PRMT5 inhibition disrupts splicing and stemness in glioblastoma

Nom de la revue
Nature Communications
Patty Sachamitr, Jolene C. Ho, Felipe E. Ciamponi, Wail Ba-Alawi, Fiona J. Coutinho, Paul Guilhamon, Michelle M. Kushida, Florence M. G. Cavalli, Lilian Lee, Naghmeh Rastegar, Victoria Vu, María Sánchez-Osuna, Jasmin Coulombe-Huntington, Evgeny Kanshin, Heather Whetstone, Mathieu Durand, Philippe Thibault, Kirsten Hart, Maria Mangos, Joseph Veyhl, Wenjun Chen, Nhat Tran, Bang-Chi Duong, Ahmed M. Aman, Xinghui Che, Xiaoyang Lan, Owen Whitley, Olga Zaslaver, Dalia Barsyte-Lovejoy, Laura M. Richards, Ian Restall, Amy Caudy, Hannes L. Röst, Zahid Quyoom Bonday, Mark Bernstein, Sunit Das, Michael D. Cusimano, Julian Spears, Gary D. Bader, Trevor J. Pugh, Mike Tyers, Mathieu Lupien, Benjamin Haibe-Kains, H. Artee Luchman, Samuel Weiss, Katlin B. Massirer, Panagiotis Prinos, Cheryl H. Arrowsmith, Peter B. Dirks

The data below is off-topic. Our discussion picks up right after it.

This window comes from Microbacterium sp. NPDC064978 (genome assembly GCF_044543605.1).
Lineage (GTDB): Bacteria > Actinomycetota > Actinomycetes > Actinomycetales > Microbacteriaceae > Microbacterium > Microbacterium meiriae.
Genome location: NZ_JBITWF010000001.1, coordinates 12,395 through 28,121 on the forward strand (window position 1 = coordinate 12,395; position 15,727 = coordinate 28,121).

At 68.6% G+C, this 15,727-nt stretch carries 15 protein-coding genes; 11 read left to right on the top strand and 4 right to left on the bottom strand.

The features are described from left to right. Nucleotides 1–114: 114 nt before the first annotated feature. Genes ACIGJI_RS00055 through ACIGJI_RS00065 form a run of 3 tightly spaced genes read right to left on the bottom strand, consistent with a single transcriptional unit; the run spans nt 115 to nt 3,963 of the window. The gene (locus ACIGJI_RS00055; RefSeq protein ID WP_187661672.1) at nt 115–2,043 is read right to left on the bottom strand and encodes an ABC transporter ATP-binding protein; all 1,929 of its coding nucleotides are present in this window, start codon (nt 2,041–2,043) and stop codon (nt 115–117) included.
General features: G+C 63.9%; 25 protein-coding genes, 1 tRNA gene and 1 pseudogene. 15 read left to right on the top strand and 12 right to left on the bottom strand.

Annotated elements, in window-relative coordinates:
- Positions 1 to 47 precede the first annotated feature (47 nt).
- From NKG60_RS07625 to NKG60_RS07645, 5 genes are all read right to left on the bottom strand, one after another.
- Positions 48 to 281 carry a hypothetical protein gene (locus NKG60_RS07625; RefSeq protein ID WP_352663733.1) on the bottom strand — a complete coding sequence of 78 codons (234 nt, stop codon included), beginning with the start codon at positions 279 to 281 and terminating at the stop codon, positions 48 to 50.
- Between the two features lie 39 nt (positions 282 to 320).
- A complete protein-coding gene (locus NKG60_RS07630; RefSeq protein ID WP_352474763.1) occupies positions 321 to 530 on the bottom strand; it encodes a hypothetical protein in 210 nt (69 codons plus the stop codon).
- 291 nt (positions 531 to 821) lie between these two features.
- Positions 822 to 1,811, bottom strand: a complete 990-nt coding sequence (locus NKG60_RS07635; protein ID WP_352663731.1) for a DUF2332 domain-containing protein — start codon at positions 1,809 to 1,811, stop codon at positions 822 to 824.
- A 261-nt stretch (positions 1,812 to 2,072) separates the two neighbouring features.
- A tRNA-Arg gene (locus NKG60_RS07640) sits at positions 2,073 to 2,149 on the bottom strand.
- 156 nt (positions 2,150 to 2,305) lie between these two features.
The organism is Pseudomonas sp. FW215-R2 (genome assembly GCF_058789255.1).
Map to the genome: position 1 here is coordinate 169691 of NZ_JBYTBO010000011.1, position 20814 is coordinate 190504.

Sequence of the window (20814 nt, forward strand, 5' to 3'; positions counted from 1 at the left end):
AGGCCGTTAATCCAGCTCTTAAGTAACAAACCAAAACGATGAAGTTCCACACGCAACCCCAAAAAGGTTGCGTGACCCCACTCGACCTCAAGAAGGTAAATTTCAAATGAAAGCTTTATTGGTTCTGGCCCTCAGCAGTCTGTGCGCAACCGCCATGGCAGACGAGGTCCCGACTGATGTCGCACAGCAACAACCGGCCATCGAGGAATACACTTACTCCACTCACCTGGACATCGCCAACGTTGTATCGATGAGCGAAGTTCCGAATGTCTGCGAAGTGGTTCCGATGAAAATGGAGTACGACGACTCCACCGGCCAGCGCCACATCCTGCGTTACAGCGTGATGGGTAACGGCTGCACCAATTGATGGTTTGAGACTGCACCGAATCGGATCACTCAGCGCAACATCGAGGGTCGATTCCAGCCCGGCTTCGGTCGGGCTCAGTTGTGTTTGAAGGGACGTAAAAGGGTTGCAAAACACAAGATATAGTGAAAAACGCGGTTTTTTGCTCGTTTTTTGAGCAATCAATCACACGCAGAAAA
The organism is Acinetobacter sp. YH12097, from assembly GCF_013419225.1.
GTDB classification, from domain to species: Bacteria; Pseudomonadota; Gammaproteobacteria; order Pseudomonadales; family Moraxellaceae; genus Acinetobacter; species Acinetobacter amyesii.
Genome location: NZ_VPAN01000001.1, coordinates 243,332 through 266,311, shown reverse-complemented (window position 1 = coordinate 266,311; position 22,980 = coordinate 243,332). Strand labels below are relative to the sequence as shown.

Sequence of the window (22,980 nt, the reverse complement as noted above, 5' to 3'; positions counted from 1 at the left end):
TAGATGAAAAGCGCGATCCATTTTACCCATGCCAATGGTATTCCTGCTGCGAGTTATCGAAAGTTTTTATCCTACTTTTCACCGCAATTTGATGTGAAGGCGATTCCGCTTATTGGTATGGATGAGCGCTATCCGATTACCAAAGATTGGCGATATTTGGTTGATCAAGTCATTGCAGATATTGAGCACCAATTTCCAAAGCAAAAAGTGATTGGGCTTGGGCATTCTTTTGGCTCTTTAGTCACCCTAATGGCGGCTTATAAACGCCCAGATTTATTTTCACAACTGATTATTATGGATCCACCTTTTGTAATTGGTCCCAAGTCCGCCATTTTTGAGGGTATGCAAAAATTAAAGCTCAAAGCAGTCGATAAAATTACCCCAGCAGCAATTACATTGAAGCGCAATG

AbstractGlioblastoma (GBM) is a deadly cancer in which cancer stem cells (CSCs) sustain tumor growth and contribute to therapeutic resistance. Protein arginine methyltransferase 5 (PRMT5) has recently emerged as a promising target in GBM. Using two orthogonal-acting inhibitors of PRMT5 (GSK591 or LLY-283), we show that pharmacological inhibition of PRMT5 suppresses the growth of a cohort of 46 patient-derived GBM stem cell cultures, with the proneural subtype showing greater sensitivity. We show that PRMT5 inhibition causes widespread disruption of splicing across the transcriptome, particularly affecting cell cycle gene products. We identify a GBM splicing signature that correlates with the degree of response to PRMT5 inhibition. Importantly, we demonstrate that LLY-283 is brain-penetrant and significantly prolongs the survival of mice with orthotopic patient-derived xenografts. Collectively, our findings provide a rationale for the clinical development of brain penetrant PRMT5 inhibitors as treatment for GBM.